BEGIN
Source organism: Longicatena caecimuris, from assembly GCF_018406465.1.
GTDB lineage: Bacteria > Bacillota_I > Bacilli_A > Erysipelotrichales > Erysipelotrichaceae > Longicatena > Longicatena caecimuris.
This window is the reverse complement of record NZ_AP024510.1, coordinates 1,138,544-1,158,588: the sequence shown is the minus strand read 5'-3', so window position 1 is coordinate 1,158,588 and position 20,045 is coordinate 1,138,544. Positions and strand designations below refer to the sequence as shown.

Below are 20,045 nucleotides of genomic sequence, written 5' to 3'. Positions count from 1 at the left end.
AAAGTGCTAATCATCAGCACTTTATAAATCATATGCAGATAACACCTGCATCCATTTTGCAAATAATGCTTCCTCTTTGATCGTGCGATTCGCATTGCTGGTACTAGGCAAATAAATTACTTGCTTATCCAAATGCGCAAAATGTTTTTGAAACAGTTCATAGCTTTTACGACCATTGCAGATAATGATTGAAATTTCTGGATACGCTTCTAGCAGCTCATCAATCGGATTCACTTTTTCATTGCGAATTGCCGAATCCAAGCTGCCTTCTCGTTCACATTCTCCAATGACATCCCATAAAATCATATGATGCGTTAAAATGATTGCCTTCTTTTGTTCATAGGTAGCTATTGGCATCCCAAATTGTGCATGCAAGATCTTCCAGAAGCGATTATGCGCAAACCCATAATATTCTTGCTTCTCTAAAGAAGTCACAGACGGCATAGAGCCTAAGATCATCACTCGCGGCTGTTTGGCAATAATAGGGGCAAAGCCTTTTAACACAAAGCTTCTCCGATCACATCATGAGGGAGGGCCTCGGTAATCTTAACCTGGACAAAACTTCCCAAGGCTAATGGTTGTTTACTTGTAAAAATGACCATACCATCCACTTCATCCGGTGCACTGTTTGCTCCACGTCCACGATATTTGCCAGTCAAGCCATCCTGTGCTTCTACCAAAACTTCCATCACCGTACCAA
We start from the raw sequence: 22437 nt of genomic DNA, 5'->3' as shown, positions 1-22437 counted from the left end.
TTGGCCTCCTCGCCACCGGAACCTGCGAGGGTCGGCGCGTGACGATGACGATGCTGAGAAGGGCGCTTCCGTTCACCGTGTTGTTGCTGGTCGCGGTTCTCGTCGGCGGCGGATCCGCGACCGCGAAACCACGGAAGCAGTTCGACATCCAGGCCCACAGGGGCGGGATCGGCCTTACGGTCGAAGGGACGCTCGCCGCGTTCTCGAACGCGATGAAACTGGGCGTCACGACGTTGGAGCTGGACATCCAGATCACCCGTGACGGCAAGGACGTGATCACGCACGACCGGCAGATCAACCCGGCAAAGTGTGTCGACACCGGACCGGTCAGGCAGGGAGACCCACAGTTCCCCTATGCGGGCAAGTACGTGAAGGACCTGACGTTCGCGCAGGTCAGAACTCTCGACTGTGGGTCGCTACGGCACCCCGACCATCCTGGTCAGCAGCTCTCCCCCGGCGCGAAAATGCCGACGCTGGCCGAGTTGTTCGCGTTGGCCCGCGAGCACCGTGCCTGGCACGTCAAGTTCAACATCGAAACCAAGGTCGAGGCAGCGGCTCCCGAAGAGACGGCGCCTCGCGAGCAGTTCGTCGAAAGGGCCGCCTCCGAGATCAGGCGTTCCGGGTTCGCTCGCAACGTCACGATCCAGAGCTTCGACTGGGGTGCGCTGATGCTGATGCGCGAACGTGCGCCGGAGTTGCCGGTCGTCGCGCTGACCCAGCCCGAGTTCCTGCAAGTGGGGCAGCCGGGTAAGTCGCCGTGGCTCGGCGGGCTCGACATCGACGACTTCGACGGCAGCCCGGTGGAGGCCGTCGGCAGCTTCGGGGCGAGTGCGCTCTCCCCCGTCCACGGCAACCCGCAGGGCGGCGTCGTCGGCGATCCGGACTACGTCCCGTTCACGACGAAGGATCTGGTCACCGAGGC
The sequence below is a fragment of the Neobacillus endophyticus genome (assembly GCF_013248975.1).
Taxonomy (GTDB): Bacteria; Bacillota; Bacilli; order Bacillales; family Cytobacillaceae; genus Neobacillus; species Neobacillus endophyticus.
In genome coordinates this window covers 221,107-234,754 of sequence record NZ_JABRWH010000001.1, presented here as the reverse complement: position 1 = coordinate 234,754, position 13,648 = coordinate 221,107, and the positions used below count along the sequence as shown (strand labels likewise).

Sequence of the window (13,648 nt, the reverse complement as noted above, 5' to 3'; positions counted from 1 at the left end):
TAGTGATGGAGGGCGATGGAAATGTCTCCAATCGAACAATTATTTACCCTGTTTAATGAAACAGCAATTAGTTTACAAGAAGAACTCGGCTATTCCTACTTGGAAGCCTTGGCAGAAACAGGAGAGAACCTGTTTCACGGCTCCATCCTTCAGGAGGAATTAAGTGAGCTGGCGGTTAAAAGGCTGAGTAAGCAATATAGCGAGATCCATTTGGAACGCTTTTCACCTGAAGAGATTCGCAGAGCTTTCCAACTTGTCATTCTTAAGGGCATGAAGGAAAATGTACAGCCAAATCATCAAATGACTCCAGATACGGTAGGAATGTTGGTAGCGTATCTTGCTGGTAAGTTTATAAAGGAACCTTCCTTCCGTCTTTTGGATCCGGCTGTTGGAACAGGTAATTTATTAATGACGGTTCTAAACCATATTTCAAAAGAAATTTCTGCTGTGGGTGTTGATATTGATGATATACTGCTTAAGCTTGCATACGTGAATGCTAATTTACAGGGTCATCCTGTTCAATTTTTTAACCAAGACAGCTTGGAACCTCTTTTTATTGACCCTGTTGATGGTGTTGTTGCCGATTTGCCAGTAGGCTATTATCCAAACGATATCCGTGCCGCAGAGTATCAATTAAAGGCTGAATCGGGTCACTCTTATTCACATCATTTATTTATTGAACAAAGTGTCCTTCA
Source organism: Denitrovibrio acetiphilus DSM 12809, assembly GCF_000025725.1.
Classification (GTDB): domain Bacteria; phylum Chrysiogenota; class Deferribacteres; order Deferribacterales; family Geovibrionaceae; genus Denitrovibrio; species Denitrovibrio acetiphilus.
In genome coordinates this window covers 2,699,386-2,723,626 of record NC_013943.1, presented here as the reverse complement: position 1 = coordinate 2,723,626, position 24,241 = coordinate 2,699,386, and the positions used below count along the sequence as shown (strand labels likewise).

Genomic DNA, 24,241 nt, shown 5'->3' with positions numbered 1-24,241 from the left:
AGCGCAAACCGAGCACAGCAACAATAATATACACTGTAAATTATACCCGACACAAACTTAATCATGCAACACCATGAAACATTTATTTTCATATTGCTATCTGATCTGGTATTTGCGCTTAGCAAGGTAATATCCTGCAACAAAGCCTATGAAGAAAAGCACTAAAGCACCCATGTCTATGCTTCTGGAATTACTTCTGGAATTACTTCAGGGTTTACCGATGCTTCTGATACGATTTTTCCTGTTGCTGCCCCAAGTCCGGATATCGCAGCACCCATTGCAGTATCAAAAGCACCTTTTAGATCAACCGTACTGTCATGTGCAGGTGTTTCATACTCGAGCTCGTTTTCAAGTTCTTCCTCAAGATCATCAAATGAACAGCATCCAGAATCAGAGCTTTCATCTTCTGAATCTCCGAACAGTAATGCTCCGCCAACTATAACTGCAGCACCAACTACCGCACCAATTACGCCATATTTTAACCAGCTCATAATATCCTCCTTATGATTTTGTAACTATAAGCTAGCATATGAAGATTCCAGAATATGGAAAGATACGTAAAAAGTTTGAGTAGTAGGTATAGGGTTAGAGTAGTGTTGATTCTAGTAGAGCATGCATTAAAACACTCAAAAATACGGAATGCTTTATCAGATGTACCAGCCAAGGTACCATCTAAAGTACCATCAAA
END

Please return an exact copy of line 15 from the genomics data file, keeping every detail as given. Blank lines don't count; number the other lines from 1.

In genome coordinates this window covers 2,699,386-2,723,626 of record NC_013943.1, presented here as the reverse complement: position 1 = coordinate 2,723,626, position 24,241 = coordinate 2,699,386, and the positions used below count along the sequence as shown (strand labels likewise).